Traders work on the trading floor at the New York Stock Exchange (NYSE) in New York City, U.S., December 14, 2022.
Andrew Kelly | Reuters
Stocks fell Monday as recession fears mounted and investors worried time is running out for a year-end rally.
The Dow Jones Industrial Average shed 322 points, or 1.01%. The S&P 500 fell 1.33%, and the Nasdaq Composite shed 1.72%, weighed down by shares of Amazon, which slipped 3%.
The moves followed another down week for stocks after the Federal Reserve delivered a 50 basis point short-term interest rate hike and signaled higher-for-longer rates. Fears that the central bank will push the U.S. economy into a recession increased as the group upped its forecast for future hikes above previous expectations, saying that it now expects to increase rates to 5.1%.
“As we near the end of December, investors are still waiting on that Santa Claus Rally, with stocks coming off back-to-back down weeks for the first time since September,” said Chris Larkin, managing director of trading at E*Trade from Morgan Stanley. “Data showing inflation cooling may have given the market a short-lived boost, but the Fed standing firm with Powell driving home the point that rates could remain elevated for quite a while likely grounded some investors.”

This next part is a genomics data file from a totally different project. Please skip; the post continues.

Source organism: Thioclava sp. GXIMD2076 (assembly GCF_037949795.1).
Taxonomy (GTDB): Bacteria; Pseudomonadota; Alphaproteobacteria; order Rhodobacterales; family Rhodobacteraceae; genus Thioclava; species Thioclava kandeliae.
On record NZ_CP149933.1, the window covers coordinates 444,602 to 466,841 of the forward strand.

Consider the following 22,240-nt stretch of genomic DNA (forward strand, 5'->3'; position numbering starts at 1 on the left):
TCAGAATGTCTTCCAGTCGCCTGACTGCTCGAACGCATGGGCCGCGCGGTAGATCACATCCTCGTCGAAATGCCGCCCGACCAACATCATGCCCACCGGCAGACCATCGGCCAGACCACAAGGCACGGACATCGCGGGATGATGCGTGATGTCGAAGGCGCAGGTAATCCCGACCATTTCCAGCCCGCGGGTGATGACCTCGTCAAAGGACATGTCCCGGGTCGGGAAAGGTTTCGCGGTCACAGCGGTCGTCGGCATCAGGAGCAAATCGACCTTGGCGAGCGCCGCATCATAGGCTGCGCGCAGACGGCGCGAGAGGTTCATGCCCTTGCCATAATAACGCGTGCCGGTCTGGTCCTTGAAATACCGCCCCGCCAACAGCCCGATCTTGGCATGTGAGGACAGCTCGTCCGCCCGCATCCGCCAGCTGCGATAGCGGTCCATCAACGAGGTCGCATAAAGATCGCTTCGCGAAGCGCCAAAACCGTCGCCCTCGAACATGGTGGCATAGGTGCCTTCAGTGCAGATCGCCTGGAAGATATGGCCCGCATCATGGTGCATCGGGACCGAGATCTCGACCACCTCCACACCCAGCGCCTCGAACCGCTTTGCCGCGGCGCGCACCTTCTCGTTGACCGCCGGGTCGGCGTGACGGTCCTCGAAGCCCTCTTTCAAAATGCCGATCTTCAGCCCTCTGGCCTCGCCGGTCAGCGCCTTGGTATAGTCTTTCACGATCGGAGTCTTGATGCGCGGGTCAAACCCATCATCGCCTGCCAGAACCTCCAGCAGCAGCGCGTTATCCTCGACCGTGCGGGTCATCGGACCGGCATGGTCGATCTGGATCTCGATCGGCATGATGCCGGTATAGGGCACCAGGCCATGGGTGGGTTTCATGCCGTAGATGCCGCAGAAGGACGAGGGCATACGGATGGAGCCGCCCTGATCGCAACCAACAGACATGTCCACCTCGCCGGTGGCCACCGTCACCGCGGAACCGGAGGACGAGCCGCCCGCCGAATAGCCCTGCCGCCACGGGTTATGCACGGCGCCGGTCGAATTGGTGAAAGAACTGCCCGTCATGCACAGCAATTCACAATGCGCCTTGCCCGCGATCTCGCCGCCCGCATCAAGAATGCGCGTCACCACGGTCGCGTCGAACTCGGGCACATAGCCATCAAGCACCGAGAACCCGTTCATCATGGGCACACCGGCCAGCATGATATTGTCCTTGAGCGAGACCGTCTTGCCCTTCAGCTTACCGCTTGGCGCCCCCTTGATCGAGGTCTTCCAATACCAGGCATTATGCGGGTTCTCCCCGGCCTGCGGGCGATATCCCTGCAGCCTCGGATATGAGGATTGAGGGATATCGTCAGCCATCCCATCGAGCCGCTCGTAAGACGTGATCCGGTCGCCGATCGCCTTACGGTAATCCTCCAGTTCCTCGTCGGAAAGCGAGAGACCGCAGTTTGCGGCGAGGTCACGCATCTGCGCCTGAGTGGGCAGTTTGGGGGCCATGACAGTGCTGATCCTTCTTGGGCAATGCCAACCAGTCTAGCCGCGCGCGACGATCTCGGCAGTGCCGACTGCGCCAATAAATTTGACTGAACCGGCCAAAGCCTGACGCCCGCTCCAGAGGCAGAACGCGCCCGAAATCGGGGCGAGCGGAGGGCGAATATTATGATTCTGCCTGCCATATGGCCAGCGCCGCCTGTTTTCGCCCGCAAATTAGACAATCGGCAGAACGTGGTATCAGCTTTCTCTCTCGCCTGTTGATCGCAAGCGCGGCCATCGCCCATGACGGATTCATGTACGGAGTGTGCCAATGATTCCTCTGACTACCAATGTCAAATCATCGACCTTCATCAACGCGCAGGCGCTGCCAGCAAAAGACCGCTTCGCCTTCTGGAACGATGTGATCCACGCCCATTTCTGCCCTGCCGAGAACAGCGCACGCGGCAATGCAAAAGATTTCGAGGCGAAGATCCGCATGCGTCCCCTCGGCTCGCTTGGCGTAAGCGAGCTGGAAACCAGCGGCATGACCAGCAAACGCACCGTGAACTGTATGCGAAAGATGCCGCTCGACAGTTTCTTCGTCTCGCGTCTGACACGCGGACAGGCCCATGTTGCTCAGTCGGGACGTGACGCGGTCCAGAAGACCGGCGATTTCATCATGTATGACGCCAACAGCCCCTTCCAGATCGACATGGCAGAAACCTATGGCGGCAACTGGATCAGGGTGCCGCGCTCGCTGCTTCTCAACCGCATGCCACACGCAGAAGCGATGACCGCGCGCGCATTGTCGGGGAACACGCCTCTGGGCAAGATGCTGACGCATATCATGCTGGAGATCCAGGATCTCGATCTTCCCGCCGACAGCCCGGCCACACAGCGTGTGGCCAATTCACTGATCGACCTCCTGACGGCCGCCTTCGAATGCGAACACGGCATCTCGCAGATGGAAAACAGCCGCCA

Other central banks are also in hawkish modes, adding to investor worries of global recession. The European Central Bank last week hiked rates and said it sees more significant increases ahead. The Bank of Japan is also potentially reconsidering its 2% inflation target and may start to boost rates soon.
Stocks are set to round out a dismal monthly performance in December after two consecutive negative weeks. So far, the Dow is set to end the month more than 3% lower, and the S&P 500 is down nearly 4.5% in the same timeframe. The Nasdaq Composite is on track to decline 5.4% this month.
Investors will also be watching for a few earnings reports due later in the week. FedEx and Nike are both scheduled to report earnings results on Tuesday after market close. As recession fears mount, earnings results will become more of a focus.
“Rates and inflation may have peaked but we see that as a warning sign for profitability, a reality we believe is still underappreciated but can no longer be ignored,” wrote Michael Wilson, equity strategist at Morgan Stanley, in a Monday note.